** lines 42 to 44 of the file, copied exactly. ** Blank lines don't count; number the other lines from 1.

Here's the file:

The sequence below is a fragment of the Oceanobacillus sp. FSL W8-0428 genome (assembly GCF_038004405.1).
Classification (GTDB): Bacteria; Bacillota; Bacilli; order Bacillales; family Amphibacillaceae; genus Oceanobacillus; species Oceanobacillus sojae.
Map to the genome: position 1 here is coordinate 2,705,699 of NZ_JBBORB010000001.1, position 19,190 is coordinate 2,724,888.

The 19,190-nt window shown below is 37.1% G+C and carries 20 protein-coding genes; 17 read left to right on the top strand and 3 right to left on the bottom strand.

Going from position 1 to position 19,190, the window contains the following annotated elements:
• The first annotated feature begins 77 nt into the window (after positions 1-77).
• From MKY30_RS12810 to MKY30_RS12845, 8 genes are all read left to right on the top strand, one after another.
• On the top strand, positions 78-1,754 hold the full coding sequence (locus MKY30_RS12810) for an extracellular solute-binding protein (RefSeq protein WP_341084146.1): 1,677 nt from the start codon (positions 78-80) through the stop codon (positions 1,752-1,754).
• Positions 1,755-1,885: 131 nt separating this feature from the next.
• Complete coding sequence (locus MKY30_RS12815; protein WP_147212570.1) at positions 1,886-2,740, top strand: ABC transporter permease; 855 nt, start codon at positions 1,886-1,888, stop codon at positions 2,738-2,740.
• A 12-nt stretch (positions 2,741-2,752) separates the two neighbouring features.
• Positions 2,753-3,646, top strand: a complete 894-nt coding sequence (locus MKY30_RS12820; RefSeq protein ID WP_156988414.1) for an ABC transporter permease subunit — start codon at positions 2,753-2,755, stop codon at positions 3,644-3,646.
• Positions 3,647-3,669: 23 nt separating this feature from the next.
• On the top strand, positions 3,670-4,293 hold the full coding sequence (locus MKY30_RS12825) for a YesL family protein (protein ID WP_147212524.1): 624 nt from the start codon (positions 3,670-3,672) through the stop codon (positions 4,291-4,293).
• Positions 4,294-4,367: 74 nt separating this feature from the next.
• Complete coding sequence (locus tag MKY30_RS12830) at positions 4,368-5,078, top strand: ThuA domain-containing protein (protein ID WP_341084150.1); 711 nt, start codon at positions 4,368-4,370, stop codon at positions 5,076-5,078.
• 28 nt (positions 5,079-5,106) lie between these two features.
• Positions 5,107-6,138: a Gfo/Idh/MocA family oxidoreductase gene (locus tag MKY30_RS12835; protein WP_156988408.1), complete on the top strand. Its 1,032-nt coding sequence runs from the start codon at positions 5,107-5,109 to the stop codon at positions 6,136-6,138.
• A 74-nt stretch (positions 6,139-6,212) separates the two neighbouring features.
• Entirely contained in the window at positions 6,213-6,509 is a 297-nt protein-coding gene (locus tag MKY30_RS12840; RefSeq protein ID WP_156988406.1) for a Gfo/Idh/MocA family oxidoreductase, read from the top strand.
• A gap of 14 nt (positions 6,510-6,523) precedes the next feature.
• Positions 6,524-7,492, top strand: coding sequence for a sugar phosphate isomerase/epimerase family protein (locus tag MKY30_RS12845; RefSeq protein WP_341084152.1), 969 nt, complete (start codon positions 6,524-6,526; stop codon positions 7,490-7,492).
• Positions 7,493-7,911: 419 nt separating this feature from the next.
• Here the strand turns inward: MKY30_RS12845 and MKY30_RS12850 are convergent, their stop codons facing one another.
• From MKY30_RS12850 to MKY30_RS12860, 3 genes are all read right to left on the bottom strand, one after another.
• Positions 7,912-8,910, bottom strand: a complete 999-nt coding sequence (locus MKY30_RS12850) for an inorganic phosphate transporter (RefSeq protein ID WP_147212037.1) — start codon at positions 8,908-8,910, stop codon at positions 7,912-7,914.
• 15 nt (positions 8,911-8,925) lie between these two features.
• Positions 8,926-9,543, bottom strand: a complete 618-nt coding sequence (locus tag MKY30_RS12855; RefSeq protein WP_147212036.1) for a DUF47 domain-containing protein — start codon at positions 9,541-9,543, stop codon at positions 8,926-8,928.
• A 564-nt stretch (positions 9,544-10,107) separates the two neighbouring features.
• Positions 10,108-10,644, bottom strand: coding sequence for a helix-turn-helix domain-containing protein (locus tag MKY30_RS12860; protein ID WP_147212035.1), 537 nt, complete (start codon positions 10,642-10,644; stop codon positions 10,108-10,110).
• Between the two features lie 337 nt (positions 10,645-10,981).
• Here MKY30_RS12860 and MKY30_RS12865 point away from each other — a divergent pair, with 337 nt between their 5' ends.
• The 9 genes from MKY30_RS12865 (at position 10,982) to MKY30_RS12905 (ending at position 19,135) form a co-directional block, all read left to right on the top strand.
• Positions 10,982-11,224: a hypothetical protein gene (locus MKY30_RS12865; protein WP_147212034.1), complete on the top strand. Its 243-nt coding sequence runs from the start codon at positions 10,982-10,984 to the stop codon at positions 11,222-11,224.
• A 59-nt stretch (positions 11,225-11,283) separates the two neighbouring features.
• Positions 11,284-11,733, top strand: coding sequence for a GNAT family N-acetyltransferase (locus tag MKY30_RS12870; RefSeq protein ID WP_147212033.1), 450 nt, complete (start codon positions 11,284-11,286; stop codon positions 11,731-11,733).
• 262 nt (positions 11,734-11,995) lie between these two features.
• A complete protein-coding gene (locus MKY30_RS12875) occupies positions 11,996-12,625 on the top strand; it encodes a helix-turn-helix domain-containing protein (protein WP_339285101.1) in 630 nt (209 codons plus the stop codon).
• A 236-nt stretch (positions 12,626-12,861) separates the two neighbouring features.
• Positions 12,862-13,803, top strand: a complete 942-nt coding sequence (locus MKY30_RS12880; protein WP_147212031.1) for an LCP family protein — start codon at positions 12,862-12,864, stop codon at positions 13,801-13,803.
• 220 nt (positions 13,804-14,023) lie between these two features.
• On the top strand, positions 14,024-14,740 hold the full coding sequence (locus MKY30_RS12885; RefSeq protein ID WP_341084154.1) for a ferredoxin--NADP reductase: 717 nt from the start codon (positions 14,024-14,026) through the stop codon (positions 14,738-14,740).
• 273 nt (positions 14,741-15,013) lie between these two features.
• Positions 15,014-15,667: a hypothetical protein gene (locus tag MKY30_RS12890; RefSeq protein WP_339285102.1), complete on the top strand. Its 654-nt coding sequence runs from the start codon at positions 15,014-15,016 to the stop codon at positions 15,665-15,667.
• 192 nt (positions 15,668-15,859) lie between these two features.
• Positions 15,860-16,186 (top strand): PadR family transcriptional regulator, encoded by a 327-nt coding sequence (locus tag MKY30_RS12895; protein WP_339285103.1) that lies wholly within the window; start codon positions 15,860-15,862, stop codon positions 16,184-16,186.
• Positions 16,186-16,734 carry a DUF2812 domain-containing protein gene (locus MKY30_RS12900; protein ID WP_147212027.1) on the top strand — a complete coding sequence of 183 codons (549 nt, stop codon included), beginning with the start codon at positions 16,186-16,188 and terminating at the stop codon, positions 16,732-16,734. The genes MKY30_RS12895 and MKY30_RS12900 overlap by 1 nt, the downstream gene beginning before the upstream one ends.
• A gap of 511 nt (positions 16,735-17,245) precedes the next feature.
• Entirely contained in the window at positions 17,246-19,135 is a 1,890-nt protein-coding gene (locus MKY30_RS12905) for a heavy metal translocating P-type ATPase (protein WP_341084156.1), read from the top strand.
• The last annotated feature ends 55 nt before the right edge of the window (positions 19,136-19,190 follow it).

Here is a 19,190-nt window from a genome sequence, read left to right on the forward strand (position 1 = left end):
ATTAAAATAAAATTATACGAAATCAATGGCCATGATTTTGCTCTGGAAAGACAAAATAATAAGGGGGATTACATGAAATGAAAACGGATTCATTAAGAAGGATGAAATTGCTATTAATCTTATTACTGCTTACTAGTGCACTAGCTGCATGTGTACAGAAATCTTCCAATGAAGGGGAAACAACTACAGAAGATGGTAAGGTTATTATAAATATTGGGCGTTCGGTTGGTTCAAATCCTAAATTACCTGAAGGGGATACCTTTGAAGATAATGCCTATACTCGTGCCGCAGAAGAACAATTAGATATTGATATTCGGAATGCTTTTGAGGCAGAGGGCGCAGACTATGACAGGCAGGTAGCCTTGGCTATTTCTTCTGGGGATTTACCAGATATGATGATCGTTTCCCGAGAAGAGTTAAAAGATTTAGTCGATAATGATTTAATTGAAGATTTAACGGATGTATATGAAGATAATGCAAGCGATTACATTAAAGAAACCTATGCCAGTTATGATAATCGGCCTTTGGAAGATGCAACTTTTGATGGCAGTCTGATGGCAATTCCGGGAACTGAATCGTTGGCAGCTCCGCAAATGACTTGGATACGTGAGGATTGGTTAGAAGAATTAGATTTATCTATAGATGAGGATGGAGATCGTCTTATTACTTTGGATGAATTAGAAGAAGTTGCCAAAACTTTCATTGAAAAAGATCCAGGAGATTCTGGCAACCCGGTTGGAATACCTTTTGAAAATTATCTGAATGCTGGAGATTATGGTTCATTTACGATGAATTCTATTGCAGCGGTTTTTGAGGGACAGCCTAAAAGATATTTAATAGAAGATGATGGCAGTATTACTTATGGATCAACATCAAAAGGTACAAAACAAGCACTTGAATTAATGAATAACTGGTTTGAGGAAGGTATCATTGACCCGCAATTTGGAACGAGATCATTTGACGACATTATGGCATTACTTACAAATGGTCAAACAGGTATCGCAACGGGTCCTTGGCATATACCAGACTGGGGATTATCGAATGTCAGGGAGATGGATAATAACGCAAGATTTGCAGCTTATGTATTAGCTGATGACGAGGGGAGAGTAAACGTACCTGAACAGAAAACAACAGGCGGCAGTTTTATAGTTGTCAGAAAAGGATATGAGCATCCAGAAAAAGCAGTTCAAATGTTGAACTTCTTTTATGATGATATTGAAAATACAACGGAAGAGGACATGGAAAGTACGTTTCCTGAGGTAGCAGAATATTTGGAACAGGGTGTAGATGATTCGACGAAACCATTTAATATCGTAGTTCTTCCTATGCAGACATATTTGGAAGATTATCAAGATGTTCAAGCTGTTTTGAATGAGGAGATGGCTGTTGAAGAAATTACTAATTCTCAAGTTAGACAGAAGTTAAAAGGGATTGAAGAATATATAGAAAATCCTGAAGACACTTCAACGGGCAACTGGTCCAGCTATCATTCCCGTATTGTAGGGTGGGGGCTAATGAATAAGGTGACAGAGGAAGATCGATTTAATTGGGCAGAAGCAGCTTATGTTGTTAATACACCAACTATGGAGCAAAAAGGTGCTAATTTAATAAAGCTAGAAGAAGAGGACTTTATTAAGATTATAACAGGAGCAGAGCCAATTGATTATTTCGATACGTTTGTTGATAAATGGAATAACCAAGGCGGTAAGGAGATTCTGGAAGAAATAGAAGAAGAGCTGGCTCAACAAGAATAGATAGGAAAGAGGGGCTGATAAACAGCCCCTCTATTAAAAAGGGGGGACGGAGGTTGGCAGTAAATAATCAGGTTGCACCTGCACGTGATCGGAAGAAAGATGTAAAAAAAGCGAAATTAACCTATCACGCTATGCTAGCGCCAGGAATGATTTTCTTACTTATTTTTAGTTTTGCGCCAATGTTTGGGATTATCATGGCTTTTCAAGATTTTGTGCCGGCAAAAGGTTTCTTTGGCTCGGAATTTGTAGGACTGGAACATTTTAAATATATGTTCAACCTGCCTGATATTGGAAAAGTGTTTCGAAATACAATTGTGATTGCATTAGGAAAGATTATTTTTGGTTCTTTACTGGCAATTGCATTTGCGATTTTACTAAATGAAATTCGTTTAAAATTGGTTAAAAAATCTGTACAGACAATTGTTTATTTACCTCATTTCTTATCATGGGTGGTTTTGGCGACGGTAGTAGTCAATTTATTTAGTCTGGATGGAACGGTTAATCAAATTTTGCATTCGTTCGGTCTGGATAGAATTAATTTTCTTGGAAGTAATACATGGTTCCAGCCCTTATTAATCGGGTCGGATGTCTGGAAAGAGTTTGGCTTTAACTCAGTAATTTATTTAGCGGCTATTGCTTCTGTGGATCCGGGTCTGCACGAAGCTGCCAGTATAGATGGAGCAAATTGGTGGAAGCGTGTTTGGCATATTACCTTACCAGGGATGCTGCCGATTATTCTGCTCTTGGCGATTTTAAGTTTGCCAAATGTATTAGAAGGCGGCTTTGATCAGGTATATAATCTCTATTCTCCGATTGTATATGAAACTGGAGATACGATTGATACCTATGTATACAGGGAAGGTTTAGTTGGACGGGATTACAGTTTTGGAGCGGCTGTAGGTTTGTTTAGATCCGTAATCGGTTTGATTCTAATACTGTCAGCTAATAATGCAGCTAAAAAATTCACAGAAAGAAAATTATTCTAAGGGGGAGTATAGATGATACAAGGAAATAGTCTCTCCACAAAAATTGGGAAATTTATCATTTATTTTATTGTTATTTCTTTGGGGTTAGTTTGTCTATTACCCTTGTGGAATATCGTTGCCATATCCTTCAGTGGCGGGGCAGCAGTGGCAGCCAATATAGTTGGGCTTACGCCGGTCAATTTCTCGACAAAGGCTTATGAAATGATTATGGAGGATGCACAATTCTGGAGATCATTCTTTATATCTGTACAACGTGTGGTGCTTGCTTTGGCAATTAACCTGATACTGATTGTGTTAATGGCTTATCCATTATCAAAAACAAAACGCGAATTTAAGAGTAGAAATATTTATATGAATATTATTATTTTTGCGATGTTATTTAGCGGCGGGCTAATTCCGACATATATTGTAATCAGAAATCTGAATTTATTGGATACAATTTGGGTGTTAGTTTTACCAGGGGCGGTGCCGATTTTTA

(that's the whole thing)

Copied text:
• On the top strand, positions 14,024-14,740 hold the full coding sequence (locus MKY30_RS12885; RefSeq protein ID WP_341084154.1) for a ferredoxin--NADP reductase: 717 nt from the start codon (positions 14,024-14,026) through the stop codon (positions 14,738-14,740).
• 273 nt (positions 14,741-15,013) lie between these two features.
• Positions 15,014-15,667: a hypothetical protein gene (locus tag MKY30_RS12890; RefSeq protein WP_339285102.1), complete on the top strand. Its 654-nt coding sequence runs from the start codon at positions 15,014-15,016 to the stop codon at positions 15,665-15,667.